Friday, October 31, 2008
Gelato similar in appearance to that served to the Whytes.
Photo: Brendan Esposito
Dylan Welch and Arjun Ramachandran
October 28, 2008
SECURITY camera footage of an incident in which staff at the Coogee Bay Hotel allegedly served a family a cup of gelato laced with human faeces shows the dessert being delivered to the family by the restaurant's manager.
Yesterday, as the NSW Health Authority sent enforcement officers to investigate the incident, management revealed the gelato had been delivered to the Whyte family by the restaurant manager, Cherie Kennedy, as a "genuine gesture of goodwill".
"She was concerned about the family's experience and she had the idea of offering a complimentary dessert to try and make some amends," said the hotel's general manager, Tony Williams.
When the Herald tried to contact Ms Kennedy yesterday her partner said she would not comment. "Anything she says will be through her solicitors," he said.
Meanwhile, the family's lawyer, Steven Lewis, of Slater & Gordon, also rubbished newspaper reports the family had links to a rival pub as a "Kevin Bacon … six degrees of separation [defence]" - a reference to the pop-culture belief that any actor in history can be linked via their film roles to the US actor Kevin Bacon.
News Limited yesterday reported that Mr Whyte's brother-in-law worked for Keystone Hospitality, which owns Cargo Bar and Bungalow 8. "What is this, the Kevin Bacon … six degrees of separation [defence]?" Mr Lewis said. "My question is: 'Did Kevin Bacon put the faeces in the ice-cream?"'.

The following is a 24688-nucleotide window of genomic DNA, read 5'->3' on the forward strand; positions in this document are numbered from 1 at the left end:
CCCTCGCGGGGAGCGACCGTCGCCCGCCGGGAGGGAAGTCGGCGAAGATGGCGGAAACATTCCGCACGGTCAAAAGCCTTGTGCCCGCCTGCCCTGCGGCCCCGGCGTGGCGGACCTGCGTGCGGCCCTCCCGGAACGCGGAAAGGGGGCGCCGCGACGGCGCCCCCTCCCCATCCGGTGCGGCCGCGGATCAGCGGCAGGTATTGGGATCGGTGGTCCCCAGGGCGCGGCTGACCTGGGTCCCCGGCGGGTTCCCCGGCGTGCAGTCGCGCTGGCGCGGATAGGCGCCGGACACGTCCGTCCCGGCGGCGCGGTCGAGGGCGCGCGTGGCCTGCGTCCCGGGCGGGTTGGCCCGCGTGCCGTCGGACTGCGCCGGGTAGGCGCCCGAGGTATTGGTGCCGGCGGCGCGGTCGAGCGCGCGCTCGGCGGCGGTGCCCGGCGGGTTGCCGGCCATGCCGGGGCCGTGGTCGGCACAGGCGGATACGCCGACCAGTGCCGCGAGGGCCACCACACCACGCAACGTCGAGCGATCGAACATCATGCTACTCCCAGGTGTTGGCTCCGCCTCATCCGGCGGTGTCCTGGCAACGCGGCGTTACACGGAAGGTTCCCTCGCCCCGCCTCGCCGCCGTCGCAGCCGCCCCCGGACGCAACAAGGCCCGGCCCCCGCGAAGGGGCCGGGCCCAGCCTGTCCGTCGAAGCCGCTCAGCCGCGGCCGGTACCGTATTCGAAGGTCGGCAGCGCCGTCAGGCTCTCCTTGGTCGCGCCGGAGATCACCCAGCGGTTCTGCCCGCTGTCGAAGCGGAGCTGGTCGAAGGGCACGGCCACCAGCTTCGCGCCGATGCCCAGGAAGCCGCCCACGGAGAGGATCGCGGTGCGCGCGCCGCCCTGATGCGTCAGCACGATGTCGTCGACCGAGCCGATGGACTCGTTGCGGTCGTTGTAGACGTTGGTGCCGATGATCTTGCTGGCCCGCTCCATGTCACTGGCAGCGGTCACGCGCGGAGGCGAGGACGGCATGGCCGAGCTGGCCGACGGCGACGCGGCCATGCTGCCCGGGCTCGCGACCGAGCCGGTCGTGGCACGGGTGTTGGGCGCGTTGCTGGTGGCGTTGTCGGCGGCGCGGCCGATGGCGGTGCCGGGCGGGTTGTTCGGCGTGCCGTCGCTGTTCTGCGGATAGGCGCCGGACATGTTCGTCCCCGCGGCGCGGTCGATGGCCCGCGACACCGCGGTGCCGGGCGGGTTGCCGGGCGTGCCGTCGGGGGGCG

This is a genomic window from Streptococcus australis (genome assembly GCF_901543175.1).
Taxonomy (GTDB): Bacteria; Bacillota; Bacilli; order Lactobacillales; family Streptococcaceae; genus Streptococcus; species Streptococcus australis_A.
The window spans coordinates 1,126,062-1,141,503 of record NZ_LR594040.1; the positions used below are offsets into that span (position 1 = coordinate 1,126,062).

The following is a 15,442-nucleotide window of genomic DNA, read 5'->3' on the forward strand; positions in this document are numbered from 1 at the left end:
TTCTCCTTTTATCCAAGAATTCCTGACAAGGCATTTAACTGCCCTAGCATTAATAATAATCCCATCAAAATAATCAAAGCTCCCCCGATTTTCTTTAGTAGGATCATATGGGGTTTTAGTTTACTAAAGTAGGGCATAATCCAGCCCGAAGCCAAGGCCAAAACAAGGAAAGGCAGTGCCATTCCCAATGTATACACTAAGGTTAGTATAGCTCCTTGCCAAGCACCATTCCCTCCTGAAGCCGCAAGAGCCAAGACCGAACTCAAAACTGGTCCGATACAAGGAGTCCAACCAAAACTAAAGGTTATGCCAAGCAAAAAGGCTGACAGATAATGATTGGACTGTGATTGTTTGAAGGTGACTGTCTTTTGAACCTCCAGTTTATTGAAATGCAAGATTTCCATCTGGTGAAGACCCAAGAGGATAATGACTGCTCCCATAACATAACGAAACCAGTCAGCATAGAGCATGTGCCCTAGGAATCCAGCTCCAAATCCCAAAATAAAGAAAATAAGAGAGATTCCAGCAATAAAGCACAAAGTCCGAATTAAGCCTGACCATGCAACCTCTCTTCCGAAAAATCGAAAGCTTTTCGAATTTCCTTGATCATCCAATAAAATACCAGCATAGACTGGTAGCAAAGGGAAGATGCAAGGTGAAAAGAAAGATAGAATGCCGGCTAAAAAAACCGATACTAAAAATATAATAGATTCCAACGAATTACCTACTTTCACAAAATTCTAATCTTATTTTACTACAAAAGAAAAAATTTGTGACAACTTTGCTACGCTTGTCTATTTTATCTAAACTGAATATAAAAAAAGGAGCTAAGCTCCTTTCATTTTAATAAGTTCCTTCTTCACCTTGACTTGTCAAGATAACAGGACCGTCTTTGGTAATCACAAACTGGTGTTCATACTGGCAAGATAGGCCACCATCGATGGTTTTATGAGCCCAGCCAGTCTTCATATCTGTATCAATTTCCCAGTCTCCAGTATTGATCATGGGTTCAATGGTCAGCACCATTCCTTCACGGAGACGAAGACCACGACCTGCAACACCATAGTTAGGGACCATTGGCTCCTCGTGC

Stephen and Jessica Whyte, along with their three young children and another family, were at the hotel to watch the NRL grand final, but after a series of complaints became suspicious when they were given a free bowl of gelato. "The real issue is that we were fed, as a family, shit, at someone's pub," Mr Whyte told 2UE.
Yesterday the NSW Food Authority announced it was investigating, and the hotel's management confirmed it had contacted Maroubra police in preparation for possible criminal charges against anyone who might have tampered with food at the hotel.
"We're seeking the help of the Health Department and the police to help us to get to the bottom of the matter," Mr Williams said.
The hotel has sent the three-litre container from which the gelato was "sourced" to be independently tested, he said. The results are expected back today.
The announcement of the department's inquiry comes as both sides continued to bicker about the veracity of the Whytes' claim and their motive for making it.
On Sunday the hotel alleged the Whyte family had asked for up to $1 million not to take the story to the media. The Whytes replied through their lawyer, saying they had not asked for money, but only responded to a question about money put by Mr Williams during a meeting last week.
Mr Williams also said there was a "question mark" over the sample the family had tested, as they had not let the hotel keep a portion of it for their own testing.
The Minister for Primary Industries, Ian Macdonald, said the complaint was an "issue of public importance", and the authority would work with the family, the hotel, department officials, council officers and the police as part of its investigation. A spokesman for the authority could not estimate how long it would take.
A spokeswoman for the company that tested the gelato said it would not comment on the results nor on any other tests that had found traces of faeces in food, as those tests involved private clients.